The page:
The Italian online religious journal Radio Spada has published a feature-length illustrated article containing a thumbnail biography of Evelyn Waugh. This is by Luca Fumagalli who frequently writes on English literary subjects generally and Waugh specifically in that paper. The biographical article opens:
“Evelyn Waugh is probably the most paradoxical British writer of the twentieth century. In fact, even though he signed some of the funniest songs ever written in English, he suffered from chronic depression in the last twenty years of his life; he then donated large sums of money to charity and was always lavish with compliments towards other authors whom he appreciated, but at the same time he knew as well as few others how to be despicable and arrogant. Still, at some point in his career, when his books began to sell well and his wallet grew, he began to pose as a wealthy landowner, although the plaid suits and hats he used to wear made him look like a bookmaker. Friends knew that his character limitations were compensated for by the many qualities,”
There follows a largely accurate and familiar description of Waugh’s childhood, education, and post-Oxford life. One thing I learned was that Waugh was paid for some of his writing in Oxford student publications. The article then arrives at the troubling subject of Waugh’s first marriage and his writing success:
“… the need for more regular income had pushed him towards the shores of journalism. Fortunately for him, he possessed the three basic requirements of the perfect freelancer : he wrote well, he was versatile and, above all, he had found in the legendary AD Peters an agent ready to get him the best offers. […] By now the salient features of his prose were clearly defined and included, in addition to a very accurate style, a delicate allusiveness and a taste for a satire with a slightly farcical flavor. According to Graham Greene, Waugh’s writings had the clarity of the Mediterranean before it was polluted by tourism. The fact that he was an excellent promoter of himself, capable of combining humor and intelligence as few others, helped to facilitate his climb to success.”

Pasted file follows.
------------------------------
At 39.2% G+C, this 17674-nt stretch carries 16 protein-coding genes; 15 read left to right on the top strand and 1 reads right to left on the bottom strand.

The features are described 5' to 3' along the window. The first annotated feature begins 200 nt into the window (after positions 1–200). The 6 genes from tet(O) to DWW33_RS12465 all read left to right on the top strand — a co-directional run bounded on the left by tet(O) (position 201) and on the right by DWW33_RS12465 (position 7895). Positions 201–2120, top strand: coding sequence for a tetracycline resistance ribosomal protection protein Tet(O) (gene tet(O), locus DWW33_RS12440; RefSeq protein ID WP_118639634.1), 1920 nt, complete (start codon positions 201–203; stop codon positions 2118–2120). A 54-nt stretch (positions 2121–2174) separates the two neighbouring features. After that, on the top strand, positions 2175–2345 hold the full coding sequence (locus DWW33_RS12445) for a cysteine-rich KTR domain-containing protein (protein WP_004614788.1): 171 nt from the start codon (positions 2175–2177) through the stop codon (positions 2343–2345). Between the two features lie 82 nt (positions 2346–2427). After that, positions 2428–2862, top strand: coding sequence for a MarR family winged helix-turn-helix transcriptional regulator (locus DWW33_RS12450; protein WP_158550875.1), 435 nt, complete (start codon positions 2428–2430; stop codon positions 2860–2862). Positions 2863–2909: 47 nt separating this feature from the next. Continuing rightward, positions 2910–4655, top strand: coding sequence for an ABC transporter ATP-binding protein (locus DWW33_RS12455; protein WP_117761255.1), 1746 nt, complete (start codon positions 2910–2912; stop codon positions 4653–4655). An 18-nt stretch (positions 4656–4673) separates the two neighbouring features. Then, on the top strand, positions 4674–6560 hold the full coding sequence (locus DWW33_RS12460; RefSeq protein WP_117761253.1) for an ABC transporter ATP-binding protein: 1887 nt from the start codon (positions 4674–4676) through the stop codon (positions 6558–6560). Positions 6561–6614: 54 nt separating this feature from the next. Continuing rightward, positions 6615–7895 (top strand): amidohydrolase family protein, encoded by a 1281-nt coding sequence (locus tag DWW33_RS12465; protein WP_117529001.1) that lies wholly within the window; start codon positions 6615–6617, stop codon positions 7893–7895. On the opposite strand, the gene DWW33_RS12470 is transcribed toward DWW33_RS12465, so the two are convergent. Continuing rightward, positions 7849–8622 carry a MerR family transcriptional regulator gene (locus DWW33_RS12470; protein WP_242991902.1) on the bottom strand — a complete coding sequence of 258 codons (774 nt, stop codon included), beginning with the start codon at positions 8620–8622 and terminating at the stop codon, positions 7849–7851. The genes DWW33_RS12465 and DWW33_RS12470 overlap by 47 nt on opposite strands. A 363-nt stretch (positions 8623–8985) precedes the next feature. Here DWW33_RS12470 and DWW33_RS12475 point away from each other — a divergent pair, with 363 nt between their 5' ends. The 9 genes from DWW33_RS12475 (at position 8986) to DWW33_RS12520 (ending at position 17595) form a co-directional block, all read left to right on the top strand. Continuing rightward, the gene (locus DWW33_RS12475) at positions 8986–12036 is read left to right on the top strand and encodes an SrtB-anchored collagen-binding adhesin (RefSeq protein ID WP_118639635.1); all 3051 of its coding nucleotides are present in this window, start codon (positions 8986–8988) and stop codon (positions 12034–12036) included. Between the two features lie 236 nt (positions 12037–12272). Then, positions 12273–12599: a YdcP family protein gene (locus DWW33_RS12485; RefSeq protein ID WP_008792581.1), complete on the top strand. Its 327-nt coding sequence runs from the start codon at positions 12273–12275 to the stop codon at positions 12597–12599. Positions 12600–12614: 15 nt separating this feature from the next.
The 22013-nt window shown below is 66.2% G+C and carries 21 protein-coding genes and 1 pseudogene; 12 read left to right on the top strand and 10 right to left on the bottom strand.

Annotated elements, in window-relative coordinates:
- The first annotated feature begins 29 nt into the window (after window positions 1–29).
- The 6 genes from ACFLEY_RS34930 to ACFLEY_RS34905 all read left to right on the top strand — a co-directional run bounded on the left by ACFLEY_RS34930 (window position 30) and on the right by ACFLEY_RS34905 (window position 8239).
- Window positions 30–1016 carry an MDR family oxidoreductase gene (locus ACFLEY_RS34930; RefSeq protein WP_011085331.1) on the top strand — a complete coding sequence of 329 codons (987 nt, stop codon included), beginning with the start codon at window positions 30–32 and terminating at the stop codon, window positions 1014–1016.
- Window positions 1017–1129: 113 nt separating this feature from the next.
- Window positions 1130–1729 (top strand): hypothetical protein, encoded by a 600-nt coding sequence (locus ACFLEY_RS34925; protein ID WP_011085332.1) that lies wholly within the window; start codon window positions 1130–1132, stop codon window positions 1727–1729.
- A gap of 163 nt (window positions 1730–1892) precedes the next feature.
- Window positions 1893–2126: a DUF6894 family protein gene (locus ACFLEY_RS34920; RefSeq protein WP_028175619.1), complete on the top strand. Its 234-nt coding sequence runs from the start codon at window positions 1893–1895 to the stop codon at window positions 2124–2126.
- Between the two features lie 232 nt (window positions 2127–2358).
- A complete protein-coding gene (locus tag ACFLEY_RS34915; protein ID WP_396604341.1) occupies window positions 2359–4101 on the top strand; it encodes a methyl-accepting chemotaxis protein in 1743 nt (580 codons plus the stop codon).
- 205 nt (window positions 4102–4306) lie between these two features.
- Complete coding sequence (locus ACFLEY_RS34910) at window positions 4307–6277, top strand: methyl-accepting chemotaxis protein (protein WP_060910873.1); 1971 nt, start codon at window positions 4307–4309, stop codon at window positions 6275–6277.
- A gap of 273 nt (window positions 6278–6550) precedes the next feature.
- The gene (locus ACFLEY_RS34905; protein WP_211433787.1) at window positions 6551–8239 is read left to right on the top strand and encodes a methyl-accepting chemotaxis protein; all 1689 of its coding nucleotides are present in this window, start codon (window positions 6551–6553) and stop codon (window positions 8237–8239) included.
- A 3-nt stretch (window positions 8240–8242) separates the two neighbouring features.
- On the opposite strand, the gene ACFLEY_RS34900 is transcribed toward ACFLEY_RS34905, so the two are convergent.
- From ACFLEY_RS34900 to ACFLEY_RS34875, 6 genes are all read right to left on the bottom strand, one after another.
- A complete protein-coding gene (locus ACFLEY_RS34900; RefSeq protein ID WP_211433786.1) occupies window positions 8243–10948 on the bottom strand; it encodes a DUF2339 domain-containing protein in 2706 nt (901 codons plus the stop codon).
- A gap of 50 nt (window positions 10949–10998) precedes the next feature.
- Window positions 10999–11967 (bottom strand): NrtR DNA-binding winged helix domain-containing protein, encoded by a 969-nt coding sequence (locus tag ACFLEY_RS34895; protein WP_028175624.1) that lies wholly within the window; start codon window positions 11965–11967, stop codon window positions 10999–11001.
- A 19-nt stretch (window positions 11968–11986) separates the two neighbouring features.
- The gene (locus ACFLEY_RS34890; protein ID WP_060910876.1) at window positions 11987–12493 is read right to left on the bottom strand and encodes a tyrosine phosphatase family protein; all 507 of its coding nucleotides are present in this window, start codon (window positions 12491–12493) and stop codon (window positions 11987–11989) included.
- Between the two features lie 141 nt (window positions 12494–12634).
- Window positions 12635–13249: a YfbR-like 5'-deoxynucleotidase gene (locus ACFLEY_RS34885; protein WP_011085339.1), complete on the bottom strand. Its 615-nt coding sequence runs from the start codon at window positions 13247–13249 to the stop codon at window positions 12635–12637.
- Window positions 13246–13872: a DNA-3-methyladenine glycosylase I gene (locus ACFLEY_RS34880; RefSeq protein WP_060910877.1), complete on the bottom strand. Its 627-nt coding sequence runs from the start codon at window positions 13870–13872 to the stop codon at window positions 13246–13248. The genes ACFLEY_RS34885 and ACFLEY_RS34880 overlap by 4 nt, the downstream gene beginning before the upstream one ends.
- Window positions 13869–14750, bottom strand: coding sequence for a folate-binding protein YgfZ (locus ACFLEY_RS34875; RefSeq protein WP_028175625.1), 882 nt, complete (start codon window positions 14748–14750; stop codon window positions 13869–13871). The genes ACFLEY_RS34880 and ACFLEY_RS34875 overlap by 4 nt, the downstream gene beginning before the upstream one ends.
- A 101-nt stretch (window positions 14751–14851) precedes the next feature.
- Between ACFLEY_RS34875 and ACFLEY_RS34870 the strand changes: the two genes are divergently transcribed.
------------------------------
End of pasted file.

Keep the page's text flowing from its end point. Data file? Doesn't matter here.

“Ernest Oldmeadow, editor of The Tablet, was one of his most ardent opponents: in the Catholic weekly there were in fact some reviews under his signature that harshly criticized Waugh’s latest novels including Black Mischief, of 1932. He answered in no uncertain terms, and when in 1935 the direction of the periodical was entrusted to Douglas Woodruff he became, almost out of spite, a regular collaborator. In general, the publication of a biography of the Jesuit Edmund Campion, martyr under the reign of Elizabeth, whose earnings were given to charity for the reconstruction of Campion Hall, the center of the Society of Jesus, also contributed to improving relations with the most hostile co-religionists. in Oxford. The book also won the prestigious Hawthornden Prize.”
There is a good summary of Waugh’s prewar writing, second marriage and WWII career but, strangely, it says little about the writing and reception of his most popular book Brideshead Revisited. The article continues with the postwar success and the onset of a more extravagant lifestyle. Here the story goes a bit astray. Waugh was not forced to sell his manuscripts during his lifetime. Indeed, he donated the manuscript of Brideshead to Loyola College in Baltimore which had awarded him an honorary academic degree in 1947. He had given the manuscript of Vile Bodies to Bryan and Diana Guinness in the 1930s and distributed the manuscript pages of Labels in copies of a special first edition. The bulk of his manuscripts remained in his possession when he died and became part of the University of Texas Humanities Research Center when it acquired his library in the 1970s. The reason for the sale of Piers Court was not financial but to escape from the suburban sprawl of Dursley. Combe Florey was not a downmarket Piers Court.
The concluding section describes his declining later years and the drug and alcohol consumption that lead to the hallucinations depicted in The Ordeal of Gilbert Pinfold. The article concludes with this:
“He died of a heart attack on April 10, 1966, Easter Day. Thus it was that British Catholic culture suddenly lost its best standard bearer, a contradictory man, with whom it was not easy to deal, but a very talented writer and, above all, one of the last intellectuals in England to still give some value to the word Tradition.”
The translation of the excerpts is by Google with some edits. The Google translation of the entire article is fairly high quality for this sort of thing and may be read at this link.